I’m all for seasonal drinking – hey, I wrote four pieces about seasonal whisky last year – but there was something about these cries of ‘first rosé of the year!’ which nagged away at me and, no, it wasn’t the fact that people were enjoying themselves or that they were drinking pink wine – I love pink wine.
Rather, it was this underlying notion that, in this country at least, drinks are still rigidly compartmentalised. Each one has its correct place and time – and you can apply that to the class system if you wish. Accordingly, Champagne is for celebration, gin is for pre-dinner drinks, pink wine is to be consumed when the sun is out, but only between the spring and autumn equinoxes.
Where is Scotch whisky in this? The ‘Drambusters’ class at Tales on Tour raised this idea that whisky is fixed in terms of occasion, use, demographic and flavour (it’s only useful for adding smokiness to mixed drinks).
The time to crack open the Scotch, it would seem, runs in the opposite way to the time to open the first rosé. Whisky, still, is seen as a drink best-suited to the period between Samhain and Beltane, if you want to be all Celtic about it.
Whisky Highball: A simple, refreshing classic cocktail
‘Whisky: the drink of the dark,’ says many things; it speaks of indoors, of darkened rooms and firelight – it says neat. In fact, it says every image used in whisky advertising for many years. Yes, whisky plays in that field – and does it better than most drinks – but it can also play in the rest of the year.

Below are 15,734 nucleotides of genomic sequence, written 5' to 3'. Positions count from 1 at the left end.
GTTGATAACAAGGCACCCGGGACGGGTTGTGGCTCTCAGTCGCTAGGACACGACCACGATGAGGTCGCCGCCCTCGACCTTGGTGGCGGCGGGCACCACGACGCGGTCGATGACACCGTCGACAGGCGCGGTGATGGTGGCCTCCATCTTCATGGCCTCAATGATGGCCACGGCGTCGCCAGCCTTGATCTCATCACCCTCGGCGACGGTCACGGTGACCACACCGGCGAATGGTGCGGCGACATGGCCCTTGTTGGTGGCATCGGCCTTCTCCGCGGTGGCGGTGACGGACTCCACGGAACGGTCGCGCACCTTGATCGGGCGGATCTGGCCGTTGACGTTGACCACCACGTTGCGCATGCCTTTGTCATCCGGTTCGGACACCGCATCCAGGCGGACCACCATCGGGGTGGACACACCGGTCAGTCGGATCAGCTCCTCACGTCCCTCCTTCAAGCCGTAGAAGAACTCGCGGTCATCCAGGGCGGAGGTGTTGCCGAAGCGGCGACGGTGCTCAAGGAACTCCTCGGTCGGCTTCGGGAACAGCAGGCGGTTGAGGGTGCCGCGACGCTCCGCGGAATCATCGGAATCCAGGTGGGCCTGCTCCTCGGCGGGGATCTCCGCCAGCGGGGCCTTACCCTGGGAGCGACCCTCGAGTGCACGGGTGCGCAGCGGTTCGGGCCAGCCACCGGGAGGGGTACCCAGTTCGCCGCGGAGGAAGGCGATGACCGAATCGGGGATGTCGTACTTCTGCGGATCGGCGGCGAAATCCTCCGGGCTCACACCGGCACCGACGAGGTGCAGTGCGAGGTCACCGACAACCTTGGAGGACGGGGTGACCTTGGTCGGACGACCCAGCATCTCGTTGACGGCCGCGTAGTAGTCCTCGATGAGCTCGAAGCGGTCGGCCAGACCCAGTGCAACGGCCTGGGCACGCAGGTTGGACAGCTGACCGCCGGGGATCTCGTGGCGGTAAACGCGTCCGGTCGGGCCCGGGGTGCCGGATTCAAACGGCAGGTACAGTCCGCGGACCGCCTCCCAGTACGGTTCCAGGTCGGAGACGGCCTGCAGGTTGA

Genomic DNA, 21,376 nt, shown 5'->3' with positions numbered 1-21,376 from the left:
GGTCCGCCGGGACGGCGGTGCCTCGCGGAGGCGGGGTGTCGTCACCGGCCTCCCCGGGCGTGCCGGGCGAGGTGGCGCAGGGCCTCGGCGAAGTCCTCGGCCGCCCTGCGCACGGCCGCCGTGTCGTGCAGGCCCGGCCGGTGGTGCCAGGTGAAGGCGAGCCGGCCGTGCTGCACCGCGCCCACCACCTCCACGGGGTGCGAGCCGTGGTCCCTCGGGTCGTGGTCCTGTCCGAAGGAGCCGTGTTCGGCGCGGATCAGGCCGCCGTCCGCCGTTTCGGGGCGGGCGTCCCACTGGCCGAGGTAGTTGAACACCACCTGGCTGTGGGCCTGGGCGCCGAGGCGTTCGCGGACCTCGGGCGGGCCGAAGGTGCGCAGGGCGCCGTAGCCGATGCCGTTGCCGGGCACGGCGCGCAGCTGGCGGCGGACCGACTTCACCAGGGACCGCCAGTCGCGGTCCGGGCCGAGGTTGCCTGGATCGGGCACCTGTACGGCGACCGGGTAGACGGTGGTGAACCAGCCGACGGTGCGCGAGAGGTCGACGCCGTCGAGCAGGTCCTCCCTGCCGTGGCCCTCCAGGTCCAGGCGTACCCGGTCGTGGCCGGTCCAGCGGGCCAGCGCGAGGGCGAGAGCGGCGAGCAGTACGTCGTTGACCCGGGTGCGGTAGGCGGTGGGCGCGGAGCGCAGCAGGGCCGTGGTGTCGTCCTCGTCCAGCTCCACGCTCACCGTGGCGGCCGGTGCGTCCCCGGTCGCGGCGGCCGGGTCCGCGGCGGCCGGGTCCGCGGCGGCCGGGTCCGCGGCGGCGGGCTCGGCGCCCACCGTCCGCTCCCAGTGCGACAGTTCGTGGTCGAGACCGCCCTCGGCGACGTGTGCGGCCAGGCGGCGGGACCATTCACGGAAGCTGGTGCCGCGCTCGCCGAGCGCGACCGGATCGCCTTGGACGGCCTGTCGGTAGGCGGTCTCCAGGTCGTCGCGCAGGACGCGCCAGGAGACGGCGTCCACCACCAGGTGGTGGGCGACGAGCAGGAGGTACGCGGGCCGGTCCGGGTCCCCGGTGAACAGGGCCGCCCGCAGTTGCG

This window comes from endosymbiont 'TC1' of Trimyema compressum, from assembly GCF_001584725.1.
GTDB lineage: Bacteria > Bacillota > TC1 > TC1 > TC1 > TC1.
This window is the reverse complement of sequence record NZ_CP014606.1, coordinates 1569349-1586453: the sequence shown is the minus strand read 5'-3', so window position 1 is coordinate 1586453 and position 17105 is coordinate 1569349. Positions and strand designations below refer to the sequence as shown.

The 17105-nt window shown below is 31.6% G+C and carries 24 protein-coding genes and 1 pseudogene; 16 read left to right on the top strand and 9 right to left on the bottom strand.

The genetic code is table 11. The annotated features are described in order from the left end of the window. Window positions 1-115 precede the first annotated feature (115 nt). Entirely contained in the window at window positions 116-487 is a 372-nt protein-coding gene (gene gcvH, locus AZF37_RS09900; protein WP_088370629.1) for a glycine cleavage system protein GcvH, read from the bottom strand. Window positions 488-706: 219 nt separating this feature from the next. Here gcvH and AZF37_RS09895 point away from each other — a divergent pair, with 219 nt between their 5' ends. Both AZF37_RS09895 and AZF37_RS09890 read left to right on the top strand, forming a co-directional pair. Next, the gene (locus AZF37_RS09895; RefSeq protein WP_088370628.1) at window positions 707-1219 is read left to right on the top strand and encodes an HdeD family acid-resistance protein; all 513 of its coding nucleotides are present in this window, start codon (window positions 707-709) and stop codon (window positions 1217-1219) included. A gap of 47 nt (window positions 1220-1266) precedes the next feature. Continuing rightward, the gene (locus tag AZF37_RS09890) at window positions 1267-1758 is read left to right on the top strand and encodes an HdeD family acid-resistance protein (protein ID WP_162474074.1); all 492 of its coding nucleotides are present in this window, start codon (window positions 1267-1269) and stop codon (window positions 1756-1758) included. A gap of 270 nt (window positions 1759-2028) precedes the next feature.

The fact that this notion of Scotch as a year-round drink is still a tough sell to new consumers (in mature markets) shows how far we still have to go in terms of letting the light into those rooms, dragging people into the sunshine and pouring them a dram – but one with a different set of flavours, maybe at a different temperature, in a different glass, mixed with different ingredients. The conventions that seal Scotch up as the rosé is opened don’t need to be challenged, they need to be overturned.
Before consumers can be convinced, distillers have to be – and bartenders as well. It is time to make a concerted effort that says: ‘Lighten up guys.’ Look at occasion, flavour and serve; explore delicacy rather than heft, experiment with Highballs and, as the days lengthen, bring whisky with you out of the dark and into the light.
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The way I see it... 11 September 2017
With festival season under way, a ‘whisky veteran’ laments the lazy use of the M-word.
Features 14 July 2016
Dave Broom endeavours to make sense of the factors affecting how we nose and taste whisky.
From the editors 25 March 2016
Whisky shows should be for everyone, not just those who can afford them.
From the editors 04 August 2015
Geopolitical risk and economic stagnation have hit Scotch’s export numbers. Is America the answer?